Onderzoek: concertbezoek en sociaal vertrouwen
Als afsluiting van mijn bacheloropleiding Sociologie schreef ik een scriptie over de relatie tussen muziek en sociaal vertrouwen. Lees hieronder de samenvatting! Wilt u de hele scriptie bekijken? Download deze dan via de website van de Universiteit Utrecht. De scriptie zelf is in het Nederlands.
In this paper the relationship between concert attendance and general trust will be examined, using data from the U.S. General Social Survey (GSS). The few previous research on music and trust focused on the relations at a psychological and therapeutic level. A broader approach, focusing on concerts, could provide a bit more clarity about the societal functions of music and some direction to policy. In it, a distinction is made between concerts of classical music and concerts of pop music, which can help to gain some insight into the existing mechanisms.
A concert is seen as a sociocultural event. Social Capital Theory will be applied to this case, initially using Pierre Bourdieu’s version of it. The theoretical foundation is that concert attendance leads to cultural capital, which can boost one’s degree of social capital via (1) increased access to social networks and (2) opportunities for new social ties. Trust is seen as the basis, and therefore an indication, of social capital.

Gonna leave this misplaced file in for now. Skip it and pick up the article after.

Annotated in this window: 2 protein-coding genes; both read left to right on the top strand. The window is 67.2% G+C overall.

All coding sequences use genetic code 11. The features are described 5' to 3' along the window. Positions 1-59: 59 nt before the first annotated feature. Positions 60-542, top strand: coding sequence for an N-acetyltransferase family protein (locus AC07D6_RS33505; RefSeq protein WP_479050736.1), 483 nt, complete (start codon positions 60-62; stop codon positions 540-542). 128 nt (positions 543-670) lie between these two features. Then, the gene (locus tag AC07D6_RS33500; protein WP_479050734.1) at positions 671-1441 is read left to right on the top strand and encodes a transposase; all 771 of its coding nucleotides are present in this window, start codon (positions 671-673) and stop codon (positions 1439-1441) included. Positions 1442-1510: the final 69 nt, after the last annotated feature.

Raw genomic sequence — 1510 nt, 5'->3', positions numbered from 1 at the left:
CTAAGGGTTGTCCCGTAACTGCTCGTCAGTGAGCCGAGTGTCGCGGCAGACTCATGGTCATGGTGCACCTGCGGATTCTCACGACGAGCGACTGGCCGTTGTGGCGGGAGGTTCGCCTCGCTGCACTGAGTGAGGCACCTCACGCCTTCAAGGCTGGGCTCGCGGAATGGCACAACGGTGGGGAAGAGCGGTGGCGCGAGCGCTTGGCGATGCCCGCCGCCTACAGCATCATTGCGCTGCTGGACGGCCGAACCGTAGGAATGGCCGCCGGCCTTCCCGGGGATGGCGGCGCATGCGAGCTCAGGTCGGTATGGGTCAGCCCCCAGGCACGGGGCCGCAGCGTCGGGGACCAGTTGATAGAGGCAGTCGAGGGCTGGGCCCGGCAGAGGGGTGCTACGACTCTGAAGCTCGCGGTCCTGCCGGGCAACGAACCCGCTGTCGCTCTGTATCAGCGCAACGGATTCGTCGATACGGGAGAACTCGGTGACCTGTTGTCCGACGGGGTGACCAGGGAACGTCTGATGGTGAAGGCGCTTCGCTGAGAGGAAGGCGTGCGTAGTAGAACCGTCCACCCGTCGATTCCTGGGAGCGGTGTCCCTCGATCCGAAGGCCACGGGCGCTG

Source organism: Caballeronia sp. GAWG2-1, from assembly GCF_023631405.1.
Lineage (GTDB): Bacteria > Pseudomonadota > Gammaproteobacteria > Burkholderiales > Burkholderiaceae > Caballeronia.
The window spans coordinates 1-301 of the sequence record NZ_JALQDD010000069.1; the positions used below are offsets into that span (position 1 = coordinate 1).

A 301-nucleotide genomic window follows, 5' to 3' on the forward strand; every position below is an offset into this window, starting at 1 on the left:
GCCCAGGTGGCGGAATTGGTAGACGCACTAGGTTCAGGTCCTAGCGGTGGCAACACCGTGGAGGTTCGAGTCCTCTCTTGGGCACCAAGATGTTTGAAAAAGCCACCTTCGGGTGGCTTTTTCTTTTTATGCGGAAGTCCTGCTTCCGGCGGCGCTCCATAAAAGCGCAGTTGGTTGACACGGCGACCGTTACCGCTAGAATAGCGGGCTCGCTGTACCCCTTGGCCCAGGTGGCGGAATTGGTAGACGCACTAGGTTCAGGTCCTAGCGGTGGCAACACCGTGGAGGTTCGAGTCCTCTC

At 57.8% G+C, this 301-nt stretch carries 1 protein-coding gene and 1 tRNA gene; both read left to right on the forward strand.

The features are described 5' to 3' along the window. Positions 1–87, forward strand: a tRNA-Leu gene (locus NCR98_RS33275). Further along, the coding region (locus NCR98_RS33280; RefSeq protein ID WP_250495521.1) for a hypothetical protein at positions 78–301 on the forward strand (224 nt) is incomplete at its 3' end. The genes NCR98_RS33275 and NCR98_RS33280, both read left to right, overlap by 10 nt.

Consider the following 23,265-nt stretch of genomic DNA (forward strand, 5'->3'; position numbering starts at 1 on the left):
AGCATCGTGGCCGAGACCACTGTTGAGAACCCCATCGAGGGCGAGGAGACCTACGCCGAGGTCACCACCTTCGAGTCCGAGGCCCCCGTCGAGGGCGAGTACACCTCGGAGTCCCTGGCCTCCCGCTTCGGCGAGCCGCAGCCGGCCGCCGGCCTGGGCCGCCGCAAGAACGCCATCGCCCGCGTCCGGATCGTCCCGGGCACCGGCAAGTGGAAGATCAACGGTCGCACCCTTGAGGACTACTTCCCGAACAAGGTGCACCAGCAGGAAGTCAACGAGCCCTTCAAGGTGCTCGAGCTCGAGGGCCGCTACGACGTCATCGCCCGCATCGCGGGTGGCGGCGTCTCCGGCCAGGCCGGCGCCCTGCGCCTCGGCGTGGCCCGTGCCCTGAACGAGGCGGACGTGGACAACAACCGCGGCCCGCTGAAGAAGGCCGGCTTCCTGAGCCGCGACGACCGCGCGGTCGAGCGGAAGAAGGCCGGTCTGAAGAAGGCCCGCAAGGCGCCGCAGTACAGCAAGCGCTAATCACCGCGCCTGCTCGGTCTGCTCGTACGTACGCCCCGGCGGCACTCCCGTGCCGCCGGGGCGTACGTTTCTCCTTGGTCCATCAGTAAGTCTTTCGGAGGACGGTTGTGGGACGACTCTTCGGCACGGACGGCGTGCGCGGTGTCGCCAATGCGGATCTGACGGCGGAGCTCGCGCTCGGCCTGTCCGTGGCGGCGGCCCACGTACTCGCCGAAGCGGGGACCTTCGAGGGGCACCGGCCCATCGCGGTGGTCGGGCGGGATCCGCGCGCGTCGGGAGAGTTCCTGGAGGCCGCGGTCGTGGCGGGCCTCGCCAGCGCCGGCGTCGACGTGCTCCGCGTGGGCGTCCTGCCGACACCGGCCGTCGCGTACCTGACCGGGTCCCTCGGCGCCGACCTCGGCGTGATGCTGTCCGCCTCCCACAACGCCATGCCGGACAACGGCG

Both types of concert attendance are expected to be positively related to general trust, but it is expected that this is mostly the case for classical concerts, because it is assumed that those have in general more cultural capital. Also an interaction term is included, to examine whether visiting both classical and pop concerts enlarges the expected positive link between concert attendance and trust, which could be in accordance with the thesis of cultural omnivores.
No general effect of concert attendance is found. For visitors of classical concerts a small positive effect is found, although this effect can be explained mainly by the ones that also visit pop concerts. This could imply some support for the last hypothesis. At the end some policy implications are suggested.